Paul Pastorek is reportedly set to resign as Louisiana’s state superintendent of education, concluding a tenure marked by aggressive policy changes and occasional controversy.
Pastorek, who formerly worked as a lawyer in private practice, has served as schools chief since 2007, when he was appointed to the post by the state board of education.
The Associated Press cites a number of state sources as saying Pastorek is on his way out the door.
Pastorek had previously served on the state board from 1996 to 2004. After stepping down from the panel in 2004, he launched Next Horizon, a nonprofit that sought to rally Louisiana leaders in education, government, business, and community, behind efforts to improve schools. He later was tapped by President George W. Bush to serve as general counsel to NASA, and left the space agency two and half years later to return to the legal profession.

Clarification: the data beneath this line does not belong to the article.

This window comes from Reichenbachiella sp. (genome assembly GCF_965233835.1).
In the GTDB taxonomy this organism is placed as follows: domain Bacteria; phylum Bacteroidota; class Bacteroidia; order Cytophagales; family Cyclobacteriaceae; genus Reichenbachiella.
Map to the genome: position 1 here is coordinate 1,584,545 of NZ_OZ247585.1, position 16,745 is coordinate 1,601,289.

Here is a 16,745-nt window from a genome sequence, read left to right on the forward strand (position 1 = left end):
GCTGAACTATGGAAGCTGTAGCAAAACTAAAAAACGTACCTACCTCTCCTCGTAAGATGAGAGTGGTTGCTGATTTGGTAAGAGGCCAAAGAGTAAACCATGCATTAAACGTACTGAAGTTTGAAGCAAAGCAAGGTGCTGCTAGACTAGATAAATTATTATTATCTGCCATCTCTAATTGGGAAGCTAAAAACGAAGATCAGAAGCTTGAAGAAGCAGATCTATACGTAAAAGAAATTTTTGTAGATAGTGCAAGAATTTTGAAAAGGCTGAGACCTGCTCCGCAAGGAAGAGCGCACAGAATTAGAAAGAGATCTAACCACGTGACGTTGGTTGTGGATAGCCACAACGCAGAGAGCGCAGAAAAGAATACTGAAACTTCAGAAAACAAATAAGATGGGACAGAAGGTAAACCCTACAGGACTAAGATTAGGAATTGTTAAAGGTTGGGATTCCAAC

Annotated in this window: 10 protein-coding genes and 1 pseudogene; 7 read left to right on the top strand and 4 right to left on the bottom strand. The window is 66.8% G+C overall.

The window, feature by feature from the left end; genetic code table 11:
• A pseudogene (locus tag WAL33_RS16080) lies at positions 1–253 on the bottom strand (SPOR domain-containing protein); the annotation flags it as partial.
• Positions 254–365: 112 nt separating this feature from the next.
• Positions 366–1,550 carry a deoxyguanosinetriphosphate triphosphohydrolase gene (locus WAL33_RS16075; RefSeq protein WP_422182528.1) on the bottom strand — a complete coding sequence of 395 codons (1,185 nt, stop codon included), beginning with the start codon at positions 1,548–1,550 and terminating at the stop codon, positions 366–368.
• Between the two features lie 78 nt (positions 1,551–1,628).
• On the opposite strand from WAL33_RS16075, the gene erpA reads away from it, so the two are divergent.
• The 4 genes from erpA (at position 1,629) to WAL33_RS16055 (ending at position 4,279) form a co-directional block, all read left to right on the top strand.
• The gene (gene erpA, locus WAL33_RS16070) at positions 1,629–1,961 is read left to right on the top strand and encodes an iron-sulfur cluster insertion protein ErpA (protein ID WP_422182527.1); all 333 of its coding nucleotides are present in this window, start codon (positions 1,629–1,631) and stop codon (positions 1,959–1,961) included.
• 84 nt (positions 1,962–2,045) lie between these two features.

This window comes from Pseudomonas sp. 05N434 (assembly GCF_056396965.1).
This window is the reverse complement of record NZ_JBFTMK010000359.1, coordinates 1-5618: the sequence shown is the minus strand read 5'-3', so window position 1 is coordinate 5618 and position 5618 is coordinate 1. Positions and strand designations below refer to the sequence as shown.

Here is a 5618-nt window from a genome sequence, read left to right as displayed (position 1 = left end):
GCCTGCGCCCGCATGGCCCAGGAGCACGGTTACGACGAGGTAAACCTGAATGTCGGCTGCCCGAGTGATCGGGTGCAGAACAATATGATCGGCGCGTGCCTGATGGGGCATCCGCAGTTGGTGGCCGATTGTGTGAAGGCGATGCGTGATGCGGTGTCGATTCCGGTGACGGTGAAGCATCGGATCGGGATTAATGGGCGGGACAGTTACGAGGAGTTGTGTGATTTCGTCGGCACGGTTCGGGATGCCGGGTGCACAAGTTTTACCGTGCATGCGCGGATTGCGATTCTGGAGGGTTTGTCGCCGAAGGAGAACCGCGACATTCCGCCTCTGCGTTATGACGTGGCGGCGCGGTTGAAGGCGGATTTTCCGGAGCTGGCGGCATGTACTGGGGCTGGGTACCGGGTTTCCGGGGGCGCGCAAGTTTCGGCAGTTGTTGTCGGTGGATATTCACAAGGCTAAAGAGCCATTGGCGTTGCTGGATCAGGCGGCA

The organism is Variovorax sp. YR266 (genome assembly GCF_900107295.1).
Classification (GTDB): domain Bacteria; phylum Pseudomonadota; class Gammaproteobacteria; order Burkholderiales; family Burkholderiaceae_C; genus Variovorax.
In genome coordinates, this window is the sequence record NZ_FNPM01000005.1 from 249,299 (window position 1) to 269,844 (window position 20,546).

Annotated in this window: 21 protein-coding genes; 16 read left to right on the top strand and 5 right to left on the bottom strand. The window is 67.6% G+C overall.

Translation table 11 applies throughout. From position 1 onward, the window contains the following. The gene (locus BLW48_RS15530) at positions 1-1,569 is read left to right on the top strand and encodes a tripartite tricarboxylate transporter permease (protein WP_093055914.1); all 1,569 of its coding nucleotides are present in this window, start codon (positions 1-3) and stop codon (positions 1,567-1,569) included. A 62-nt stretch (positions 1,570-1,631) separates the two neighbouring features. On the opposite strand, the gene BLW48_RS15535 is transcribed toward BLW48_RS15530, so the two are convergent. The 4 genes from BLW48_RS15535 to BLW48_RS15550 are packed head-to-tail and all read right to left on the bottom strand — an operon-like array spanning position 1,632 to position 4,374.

As state superintendent, Pastorek won praise in many circles for bring changes to the state’s schools and pushing for higher academic expectations.
He also shepherded the state-led efforts to rebuild the New Orleans schools in the aftermath of Hurricane Katrina, which devastated the city in 2005. Charter schools have played a major role in the new education landscape in the city.
But he also frustrated some education organizations, including teachers, local school board officials, and state lawmakers, who complained of being left out of the state’s decision-making process.
A version of this news article first appeared in the State EdWatch blog.